Some medications, like opiates and those that treat hypertension (high blood pressure), can also lead to erectile dysfunction. ED can also be a sign of low testosterone.

Loss of muscle

While lifestyle changes can often account for losing muscle or gaining weight, changes in body composition can also be a result of a hormonal imbalance. Testosterone is responsible for building and maintaining muscle mass. If testosterone levels drop, you may notice muscle atrophy (a loss of mass) or weight gain.

Other hormones are also associated with weight changes. High levels of cortisol, your “fight-or-flight” hormone, can interfere with metabolism and suppress your body’s natural production of testosterone, leading to muscle loss. Thyroid disorders like hypothyroidism (underactive thyroid) can also lower your metabolism and lead to weight gain.

Mood changes

In addition to physical symptoms, another sign of hormonal imbalance is a change in mood. Low testosterone levels may lead to decreased motivation, mood swings, irritability, anxiety, and depression. Thyroid disorders can also lead to mood changes.

Causes of hormonal imbalance

Everyone experiences a natural fluctuation or imbalance in hormones over time. However, it can also be a result of the endocrine glands malfunctioning. The endocrine system is responsible for producing, storing, and releasing hormones into the bloodstream.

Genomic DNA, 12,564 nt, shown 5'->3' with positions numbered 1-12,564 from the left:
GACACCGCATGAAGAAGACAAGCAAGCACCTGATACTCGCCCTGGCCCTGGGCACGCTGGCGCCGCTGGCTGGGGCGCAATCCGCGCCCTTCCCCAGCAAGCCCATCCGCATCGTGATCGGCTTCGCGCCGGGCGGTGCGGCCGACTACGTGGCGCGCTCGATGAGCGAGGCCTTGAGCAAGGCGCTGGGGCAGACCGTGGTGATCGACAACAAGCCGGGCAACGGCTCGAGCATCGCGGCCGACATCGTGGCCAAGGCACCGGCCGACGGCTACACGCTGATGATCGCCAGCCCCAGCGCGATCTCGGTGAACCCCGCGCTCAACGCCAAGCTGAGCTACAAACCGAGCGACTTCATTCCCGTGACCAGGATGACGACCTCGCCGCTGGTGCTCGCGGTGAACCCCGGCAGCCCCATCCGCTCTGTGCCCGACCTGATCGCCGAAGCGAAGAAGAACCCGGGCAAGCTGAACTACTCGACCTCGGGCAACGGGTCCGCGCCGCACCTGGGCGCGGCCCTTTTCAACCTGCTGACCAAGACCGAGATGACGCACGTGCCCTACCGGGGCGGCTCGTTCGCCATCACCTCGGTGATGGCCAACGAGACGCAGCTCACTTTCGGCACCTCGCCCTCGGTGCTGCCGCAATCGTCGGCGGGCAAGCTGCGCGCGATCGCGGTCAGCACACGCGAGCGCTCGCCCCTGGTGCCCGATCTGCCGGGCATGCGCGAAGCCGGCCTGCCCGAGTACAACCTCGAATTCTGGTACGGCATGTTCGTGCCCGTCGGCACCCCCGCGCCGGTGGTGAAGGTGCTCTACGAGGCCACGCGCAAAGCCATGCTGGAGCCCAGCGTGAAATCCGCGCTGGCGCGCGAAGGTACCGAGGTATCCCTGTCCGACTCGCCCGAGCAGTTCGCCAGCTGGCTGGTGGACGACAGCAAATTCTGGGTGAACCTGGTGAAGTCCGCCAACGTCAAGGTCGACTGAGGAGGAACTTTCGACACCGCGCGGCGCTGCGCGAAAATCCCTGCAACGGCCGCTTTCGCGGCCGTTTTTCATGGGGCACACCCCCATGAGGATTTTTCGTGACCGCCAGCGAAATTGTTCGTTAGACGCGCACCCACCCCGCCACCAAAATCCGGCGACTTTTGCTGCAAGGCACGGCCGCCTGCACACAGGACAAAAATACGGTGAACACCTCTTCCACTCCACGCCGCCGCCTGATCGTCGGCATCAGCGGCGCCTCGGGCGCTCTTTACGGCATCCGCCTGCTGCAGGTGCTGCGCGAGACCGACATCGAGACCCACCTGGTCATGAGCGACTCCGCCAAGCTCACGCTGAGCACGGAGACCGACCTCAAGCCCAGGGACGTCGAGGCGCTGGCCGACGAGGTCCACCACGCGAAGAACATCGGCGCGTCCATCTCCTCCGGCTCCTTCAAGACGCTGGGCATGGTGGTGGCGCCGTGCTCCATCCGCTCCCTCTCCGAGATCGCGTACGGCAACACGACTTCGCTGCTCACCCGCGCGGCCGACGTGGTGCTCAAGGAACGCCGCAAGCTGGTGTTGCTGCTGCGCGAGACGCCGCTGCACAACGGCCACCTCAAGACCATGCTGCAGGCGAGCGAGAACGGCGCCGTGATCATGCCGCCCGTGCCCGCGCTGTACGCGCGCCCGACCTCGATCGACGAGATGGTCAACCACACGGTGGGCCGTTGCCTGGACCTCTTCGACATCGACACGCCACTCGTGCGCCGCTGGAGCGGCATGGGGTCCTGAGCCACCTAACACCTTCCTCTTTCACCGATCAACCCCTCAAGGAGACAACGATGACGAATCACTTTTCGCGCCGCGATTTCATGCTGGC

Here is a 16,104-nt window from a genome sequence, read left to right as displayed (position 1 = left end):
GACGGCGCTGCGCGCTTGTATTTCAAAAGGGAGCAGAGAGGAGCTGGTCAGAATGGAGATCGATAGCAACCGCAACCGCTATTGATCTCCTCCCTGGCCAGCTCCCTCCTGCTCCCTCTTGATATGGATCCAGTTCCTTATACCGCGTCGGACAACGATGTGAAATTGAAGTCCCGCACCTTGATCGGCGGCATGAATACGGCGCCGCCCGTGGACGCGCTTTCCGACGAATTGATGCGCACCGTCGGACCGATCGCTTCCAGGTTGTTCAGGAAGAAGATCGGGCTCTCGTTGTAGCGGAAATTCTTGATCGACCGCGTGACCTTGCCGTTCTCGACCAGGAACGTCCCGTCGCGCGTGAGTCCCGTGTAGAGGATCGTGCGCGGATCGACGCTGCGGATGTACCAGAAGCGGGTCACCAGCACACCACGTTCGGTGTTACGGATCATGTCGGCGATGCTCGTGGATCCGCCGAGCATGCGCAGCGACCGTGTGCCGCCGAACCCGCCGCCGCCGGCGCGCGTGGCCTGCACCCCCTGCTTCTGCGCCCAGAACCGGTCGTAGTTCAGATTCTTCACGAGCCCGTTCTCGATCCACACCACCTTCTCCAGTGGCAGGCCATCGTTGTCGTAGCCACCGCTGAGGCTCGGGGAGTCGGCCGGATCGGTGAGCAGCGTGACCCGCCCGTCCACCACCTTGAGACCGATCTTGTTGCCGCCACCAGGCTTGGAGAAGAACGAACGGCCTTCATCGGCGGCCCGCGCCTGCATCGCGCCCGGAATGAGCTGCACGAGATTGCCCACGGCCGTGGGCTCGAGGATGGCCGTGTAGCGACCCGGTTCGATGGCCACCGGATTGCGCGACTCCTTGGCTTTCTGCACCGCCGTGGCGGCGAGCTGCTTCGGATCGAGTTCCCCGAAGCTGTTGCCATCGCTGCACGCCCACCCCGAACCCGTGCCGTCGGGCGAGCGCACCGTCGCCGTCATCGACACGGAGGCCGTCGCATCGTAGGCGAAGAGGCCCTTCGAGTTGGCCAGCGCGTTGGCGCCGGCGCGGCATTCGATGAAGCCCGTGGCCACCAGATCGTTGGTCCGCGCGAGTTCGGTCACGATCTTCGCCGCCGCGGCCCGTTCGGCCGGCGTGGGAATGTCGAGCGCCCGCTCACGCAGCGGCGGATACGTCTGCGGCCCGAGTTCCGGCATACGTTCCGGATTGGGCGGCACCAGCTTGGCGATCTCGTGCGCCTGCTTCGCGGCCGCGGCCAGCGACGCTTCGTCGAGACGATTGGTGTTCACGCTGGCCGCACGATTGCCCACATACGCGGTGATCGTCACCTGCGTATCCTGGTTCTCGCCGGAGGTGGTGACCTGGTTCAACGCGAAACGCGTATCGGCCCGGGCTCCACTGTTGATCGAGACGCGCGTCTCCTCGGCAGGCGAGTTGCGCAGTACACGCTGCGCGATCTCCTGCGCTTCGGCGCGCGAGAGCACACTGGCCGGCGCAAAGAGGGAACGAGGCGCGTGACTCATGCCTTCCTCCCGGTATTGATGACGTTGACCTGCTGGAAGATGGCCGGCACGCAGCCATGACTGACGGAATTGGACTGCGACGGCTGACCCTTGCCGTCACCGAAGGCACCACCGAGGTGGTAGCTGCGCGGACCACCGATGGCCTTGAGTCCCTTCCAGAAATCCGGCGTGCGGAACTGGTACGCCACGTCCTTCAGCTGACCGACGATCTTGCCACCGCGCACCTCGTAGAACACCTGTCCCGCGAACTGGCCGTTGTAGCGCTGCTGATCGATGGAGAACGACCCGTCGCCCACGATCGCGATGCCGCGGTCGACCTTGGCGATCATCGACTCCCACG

Other causes of hormonal imbalance can include:

Diagnosing hormonal imbalance

There is a wide range of tests available for doctors to diagnose a hormonal imbalance, including:

You can also use an at-home test kit. These kits use saliva, blood, or urine to measure cortisol levels, thyroid hormones, and sex hormones. These kits can give you an indication of whether there may be a hormonal imbalance, but a consultation with your doctor may provide more conclusive results.

Treatments for hormonal imbalance

Treatments for hormonal imbalance in men will depend on what kind of imbalance might be at the root of your symptoms. Possible treatments can include:

Testosterone therapy

Testosterone therapy includes taking supplements that can reduce the symptoms of low testosterone. It’s available in different forms, including injections, gel, and a patch.

Testosterone replacement therapy has shown to have beneficial effects for older men, including increasing bone strength and density, boosting libido and sexual function, and increasing muscle strength.

However, testosterone therapy should be avoided by men with prostate cancer or breast cancer. It may also put certain men at a higher risk of kidney, liver, or heart complications.

Thyroid hormone therapy

If you have hypothyroidism, thyroid hormone therapy can help balance the hormone levels. The synthetic thyroid hormone levothyroxine, which can be taken orally or be injected, can help regulate the thyroid gland.

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Medical News Today: "What to know about hormonal imbalances."

Methodist DeBakey Cardiovascular Journal: "Testosterone and the Heart."

Nature Reviews Disease Primers: "Erectile Dysfunction."